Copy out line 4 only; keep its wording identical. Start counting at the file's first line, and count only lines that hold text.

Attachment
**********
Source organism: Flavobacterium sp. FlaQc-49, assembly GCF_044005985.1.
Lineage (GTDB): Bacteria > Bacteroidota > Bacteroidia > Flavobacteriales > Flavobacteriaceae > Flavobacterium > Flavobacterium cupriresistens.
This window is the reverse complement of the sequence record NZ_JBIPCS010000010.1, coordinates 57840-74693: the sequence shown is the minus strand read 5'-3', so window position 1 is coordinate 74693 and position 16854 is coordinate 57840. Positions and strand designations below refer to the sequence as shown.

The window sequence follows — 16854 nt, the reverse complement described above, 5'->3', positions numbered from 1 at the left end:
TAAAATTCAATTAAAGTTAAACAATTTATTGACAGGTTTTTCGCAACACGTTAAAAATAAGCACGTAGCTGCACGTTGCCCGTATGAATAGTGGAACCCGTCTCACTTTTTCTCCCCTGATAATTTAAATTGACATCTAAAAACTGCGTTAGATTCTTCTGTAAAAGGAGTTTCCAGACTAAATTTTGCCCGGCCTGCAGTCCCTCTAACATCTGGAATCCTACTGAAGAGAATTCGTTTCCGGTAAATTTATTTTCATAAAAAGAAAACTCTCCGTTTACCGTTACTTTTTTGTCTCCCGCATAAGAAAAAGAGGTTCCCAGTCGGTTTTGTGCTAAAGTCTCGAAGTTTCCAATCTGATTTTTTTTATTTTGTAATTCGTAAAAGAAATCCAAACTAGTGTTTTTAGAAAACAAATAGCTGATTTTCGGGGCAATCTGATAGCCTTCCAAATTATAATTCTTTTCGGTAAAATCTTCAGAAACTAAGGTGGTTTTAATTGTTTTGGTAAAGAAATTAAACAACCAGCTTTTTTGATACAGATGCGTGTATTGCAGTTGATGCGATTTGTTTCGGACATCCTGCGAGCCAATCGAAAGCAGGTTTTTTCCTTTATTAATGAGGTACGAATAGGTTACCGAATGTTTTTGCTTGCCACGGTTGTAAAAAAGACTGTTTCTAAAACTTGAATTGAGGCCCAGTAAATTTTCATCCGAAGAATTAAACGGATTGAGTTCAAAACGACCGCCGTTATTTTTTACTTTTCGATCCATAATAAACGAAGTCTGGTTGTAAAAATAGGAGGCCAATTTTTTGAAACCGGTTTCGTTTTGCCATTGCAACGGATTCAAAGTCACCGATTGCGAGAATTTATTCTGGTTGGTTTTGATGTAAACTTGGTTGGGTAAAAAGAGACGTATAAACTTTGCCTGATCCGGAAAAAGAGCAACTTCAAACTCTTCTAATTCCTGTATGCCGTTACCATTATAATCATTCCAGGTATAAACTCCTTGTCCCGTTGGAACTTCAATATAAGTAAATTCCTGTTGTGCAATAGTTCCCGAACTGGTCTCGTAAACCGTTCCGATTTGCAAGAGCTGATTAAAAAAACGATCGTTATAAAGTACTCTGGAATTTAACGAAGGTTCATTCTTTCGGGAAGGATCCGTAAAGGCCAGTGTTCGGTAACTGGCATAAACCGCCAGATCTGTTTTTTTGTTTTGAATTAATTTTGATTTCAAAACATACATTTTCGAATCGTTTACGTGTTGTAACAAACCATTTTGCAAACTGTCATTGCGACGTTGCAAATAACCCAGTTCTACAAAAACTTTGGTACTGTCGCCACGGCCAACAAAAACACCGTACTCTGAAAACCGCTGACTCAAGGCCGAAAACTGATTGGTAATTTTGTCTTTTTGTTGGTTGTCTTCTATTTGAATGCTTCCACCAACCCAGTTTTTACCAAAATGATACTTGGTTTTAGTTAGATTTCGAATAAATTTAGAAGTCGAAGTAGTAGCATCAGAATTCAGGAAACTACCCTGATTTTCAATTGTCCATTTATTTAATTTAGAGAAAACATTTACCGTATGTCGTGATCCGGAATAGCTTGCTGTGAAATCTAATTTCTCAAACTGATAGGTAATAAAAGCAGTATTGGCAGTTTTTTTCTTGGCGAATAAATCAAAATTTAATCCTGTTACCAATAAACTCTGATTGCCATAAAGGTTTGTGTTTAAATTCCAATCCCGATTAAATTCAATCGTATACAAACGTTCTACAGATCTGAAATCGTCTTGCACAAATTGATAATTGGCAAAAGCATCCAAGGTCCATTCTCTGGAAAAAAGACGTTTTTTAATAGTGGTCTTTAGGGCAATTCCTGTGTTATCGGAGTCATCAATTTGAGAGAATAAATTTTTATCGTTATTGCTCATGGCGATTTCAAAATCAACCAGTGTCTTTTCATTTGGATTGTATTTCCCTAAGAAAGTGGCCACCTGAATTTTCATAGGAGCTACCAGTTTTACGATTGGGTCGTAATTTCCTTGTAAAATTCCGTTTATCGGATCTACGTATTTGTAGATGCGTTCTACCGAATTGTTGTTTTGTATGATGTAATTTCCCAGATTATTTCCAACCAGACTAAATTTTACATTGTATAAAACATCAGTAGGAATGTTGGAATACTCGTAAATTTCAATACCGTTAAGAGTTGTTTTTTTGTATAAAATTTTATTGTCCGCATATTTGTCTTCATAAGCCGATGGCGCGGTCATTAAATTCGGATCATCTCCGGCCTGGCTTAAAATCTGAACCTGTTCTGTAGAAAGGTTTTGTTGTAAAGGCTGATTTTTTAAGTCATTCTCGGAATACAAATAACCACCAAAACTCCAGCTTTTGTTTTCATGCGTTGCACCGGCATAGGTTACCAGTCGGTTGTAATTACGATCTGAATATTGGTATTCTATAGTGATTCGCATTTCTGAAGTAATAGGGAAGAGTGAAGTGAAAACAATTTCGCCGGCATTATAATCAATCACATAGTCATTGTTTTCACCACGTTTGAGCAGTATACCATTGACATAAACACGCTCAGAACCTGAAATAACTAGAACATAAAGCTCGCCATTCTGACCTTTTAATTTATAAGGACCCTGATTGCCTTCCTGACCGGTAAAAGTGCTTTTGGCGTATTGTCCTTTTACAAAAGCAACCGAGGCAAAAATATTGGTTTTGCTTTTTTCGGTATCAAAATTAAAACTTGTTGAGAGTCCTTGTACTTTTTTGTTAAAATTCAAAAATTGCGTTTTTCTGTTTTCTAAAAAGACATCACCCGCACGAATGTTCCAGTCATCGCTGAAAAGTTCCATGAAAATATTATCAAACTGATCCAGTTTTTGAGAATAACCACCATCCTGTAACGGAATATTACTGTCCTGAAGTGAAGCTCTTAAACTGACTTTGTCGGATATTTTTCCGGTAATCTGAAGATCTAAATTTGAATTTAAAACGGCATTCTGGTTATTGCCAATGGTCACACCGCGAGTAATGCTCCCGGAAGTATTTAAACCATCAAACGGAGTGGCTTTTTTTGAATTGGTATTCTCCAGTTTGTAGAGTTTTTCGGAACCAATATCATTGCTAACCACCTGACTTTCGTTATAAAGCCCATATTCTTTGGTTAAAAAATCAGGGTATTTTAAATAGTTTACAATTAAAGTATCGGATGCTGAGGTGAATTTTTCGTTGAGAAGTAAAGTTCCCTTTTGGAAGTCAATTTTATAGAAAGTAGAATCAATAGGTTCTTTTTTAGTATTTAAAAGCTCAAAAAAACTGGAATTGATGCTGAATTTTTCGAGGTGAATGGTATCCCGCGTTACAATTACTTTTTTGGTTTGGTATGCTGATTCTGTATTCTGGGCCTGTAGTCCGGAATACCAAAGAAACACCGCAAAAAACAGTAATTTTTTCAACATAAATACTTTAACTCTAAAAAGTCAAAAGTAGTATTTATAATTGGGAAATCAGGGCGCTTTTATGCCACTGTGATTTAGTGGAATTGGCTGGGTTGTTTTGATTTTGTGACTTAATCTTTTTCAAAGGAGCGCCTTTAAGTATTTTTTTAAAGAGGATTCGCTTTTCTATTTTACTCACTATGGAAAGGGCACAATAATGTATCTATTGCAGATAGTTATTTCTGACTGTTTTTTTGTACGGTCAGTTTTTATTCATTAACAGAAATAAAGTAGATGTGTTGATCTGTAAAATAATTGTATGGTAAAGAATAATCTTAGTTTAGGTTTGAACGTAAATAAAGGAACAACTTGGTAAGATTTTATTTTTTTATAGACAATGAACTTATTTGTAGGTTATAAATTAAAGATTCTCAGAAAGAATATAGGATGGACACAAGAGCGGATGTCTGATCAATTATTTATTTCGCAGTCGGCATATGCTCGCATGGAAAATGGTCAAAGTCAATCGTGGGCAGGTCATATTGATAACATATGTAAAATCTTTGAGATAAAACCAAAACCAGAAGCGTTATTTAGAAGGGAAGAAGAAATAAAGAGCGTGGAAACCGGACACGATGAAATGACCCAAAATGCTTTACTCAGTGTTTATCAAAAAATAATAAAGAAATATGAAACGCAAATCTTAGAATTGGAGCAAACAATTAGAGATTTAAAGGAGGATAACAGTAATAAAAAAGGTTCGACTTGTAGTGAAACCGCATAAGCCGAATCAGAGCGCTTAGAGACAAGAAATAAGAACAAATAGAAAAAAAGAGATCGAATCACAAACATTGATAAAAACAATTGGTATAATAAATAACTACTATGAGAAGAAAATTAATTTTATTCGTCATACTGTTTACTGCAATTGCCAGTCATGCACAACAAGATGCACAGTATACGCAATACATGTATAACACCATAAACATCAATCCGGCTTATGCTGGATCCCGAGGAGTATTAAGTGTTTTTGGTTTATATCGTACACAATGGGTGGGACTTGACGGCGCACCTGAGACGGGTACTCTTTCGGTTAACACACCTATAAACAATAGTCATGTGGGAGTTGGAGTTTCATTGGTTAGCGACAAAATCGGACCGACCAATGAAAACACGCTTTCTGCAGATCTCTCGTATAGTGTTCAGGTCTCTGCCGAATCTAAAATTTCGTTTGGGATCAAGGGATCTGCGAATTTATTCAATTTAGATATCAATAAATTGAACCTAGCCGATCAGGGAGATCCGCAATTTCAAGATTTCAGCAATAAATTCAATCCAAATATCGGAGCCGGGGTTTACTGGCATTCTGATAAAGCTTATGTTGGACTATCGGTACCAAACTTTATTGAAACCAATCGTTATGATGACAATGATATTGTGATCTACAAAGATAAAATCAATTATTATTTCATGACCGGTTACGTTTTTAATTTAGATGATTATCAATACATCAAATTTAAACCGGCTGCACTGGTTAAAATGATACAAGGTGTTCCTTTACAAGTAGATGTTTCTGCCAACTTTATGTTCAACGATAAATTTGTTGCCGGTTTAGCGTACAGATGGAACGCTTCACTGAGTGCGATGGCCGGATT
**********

The window sequence follows — 16854 nt, the reverse complement described above, 5'->3', positions numbered from 1 at the left end: